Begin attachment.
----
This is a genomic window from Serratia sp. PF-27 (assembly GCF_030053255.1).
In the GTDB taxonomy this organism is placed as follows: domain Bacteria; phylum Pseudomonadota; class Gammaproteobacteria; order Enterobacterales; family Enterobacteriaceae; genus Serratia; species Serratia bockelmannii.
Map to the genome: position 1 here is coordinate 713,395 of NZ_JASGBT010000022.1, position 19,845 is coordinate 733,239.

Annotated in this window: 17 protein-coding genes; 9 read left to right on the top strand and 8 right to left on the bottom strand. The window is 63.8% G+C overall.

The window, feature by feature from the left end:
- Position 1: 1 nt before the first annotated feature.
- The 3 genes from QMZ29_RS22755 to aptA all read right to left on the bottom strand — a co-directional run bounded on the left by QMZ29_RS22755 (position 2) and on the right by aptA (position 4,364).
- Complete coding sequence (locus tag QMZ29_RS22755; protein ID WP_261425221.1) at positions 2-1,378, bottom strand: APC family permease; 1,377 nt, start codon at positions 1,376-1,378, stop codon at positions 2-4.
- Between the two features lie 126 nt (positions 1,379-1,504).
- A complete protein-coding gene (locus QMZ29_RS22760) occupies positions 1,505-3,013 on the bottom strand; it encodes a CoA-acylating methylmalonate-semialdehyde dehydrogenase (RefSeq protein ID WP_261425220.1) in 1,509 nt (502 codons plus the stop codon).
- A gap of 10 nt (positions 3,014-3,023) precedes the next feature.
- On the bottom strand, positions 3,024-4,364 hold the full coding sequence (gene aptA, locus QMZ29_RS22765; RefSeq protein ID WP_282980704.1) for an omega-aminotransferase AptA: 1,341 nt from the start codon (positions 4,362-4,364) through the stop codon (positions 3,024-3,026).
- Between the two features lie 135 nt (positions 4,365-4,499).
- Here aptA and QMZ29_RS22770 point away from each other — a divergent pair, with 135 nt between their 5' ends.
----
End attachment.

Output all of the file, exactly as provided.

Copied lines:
This is a genomic window from Serratia sp. PF-27 (assembly GCF_030053255.1).
In the GTDB taxonomy this organism is placed as follows: domain Bacteria; phylum Pseudomonadota; class Gammaproteobacteria; order Enterobacterales; family Enterobacteriaceae; genus Serratia; species Serratia bockelmannii.
Map to the genome: position 1 here is coordinate 713,395 of NZ_JASGBT010000022.1, position 19,845 is coordinate 733,239.

Annotated in this window: 17 protein-coding genes; 9 read left to right on the top strand and 8 right to left on the bottom strand. The window is 63.8% G+C overall.

The window, feature by feature from the left end:
- Position 1: 1 nt before the first annotated feature.
- The 3 genes from QMZ29_RS22755 to aptA all read right to left on the bottom strand — a co-directional run bounded on the left by QMZ29_RS22755 (position 2) and on the right by aptA (position 4,364).
- Complete coding sequence (locus tag QMZ29_RS22755; protein ID WP_261425221.1) at positions 2-1,378, bottom strand: APC family permease; 1,377 nt, start codon at positions 1,376-1,378, stop codon at positions 2-4.
- Between the two features lie 126 nt (positions 1,379-1,504).
- A complete protein-coding gene (locus QMZ29_RS22760) occupies positions 1,505-3,013 on the bottom strand; it encodes a CoA-acylating methylmalonate-semialdehyde dehydrogenase (RefSeq protein ID WP_261425220.1) in 1,509 nt (502 codons plus the stop codon).
- A gap of 10 nt (positions 3,014-3,023) precedes the next feature.
- On the bottom strand, positions 3,024-4,364 hold the full coding sequence (gene aptA, locus QMZ29_RS22765; RefSeq protein ID WP_282980704.1) for an omega-aminotransferase AptA: 1,341 nt from the start codon (positions 4,362-4,364) through the stop codon (positions 3,024-3,026).
- Between the two features lie 135 nt (positions 4,365-4,499).
- Here aptA and QMZ29_RS22770 point away from each other — a divergent pair, with 135 nt between their 5' ends.